Last night, I watched Irish Repertory Theatre's digital production of The Aran Islands, a one-man play with Brendan Conroy based on a non-fiction account by John Millington Synge.
At the suggestion of fellow writer William Butler Yeats, Synge lived for a while out on the stark, remote islands off Ireland's west coast. The idea was to give Synge a better understanding of rural Irish people and their native language.
Synge's account of his stay there, first published in the New Irish Review in 1898, describes a hardened but life-filled people, prone to superstition and brimming with stories to tell. Conroy relates many of these yarns, including an account of a child stolen by fairies, and a folk-tale that contains elements from The Decameron as well as Shakespeare's Cymbeline and The Merchant of Venice.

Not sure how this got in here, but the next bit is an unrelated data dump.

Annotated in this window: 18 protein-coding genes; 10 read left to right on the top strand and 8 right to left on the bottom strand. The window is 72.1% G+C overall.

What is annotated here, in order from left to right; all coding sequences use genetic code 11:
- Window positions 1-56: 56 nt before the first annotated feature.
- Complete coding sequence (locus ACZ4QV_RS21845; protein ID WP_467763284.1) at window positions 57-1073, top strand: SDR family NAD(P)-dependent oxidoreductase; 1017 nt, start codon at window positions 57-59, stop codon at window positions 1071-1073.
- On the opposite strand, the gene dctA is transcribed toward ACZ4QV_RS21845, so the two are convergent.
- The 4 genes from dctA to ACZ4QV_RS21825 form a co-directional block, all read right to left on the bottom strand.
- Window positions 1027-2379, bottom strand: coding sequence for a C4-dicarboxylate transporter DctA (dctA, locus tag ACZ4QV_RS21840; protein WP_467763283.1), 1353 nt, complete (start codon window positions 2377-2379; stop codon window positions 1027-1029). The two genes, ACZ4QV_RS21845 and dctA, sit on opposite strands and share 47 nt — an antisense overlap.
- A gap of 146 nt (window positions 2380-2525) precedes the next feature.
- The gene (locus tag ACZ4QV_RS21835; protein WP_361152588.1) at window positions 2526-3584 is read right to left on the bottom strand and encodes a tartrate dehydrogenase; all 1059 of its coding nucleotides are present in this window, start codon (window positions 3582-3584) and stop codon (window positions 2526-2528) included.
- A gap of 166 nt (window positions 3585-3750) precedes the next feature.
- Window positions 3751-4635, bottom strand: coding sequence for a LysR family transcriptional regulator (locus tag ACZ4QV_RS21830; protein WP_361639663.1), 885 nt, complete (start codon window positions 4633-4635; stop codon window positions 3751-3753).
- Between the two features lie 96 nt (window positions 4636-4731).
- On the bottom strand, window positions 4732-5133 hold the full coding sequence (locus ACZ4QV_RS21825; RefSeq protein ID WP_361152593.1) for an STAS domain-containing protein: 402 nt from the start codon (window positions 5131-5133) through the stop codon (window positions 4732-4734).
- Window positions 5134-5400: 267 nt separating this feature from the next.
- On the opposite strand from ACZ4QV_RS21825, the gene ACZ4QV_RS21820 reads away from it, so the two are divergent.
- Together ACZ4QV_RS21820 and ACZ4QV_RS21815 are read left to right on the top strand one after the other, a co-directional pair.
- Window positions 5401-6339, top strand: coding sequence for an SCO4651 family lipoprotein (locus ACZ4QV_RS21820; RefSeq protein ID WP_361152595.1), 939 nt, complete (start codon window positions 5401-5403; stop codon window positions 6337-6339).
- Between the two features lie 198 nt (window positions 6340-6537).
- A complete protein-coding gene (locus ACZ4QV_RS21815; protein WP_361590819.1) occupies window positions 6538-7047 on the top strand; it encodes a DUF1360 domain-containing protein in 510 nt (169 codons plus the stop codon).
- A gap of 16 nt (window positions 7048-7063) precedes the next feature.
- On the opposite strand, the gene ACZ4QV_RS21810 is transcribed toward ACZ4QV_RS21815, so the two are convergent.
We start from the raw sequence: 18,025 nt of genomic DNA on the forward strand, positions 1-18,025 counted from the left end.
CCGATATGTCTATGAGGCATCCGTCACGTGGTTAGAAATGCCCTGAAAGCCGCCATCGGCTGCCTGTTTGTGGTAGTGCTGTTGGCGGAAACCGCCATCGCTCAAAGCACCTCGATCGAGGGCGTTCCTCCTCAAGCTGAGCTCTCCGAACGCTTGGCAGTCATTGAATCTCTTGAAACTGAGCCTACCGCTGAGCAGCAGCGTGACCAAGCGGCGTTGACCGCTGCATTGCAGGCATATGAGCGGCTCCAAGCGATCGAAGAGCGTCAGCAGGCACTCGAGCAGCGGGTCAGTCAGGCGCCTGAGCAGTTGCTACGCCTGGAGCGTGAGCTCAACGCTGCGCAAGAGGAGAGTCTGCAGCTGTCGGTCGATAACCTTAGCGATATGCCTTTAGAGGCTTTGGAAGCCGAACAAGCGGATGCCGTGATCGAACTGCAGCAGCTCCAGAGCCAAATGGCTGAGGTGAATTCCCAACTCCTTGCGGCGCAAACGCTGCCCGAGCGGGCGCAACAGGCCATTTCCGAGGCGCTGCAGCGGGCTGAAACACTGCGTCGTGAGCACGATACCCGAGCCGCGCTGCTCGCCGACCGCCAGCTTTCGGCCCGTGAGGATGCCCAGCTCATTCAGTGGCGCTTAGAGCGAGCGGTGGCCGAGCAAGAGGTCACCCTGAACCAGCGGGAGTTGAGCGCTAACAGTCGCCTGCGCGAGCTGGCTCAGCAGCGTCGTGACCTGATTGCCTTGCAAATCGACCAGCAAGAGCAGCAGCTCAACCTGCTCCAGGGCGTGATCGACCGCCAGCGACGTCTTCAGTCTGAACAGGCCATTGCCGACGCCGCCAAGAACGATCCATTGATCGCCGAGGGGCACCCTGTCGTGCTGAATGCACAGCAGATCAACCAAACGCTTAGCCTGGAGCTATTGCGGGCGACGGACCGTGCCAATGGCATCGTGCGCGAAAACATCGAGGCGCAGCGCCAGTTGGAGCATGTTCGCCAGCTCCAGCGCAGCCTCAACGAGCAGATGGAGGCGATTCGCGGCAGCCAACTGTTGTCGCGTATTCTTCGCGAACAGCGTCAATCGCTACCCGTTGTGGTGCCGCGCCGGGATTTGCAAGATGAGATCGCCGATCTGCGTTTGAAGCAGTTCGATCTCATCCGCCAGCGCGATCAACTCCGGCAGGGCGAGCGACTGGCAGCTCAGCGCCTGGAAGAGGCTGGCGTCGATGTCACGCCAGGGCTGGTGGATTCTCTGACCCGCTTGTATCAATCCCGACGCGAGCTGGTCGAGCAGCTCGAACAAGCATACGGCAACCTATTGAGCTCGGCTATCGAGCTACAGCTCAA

Other stories Synge picked up in the Aran Islands made their way into his one-act plays Riders to the Sea and In the Shadow of the Glen. The remote location in western Ireland also inspired Synge's most famous play, The Playboy of the Western World.
Joe O'Bryne adapted and directed The Aran Islands, which can be viewed as part of the online performances offered by Irish Rep. The production is currently running through March 28th.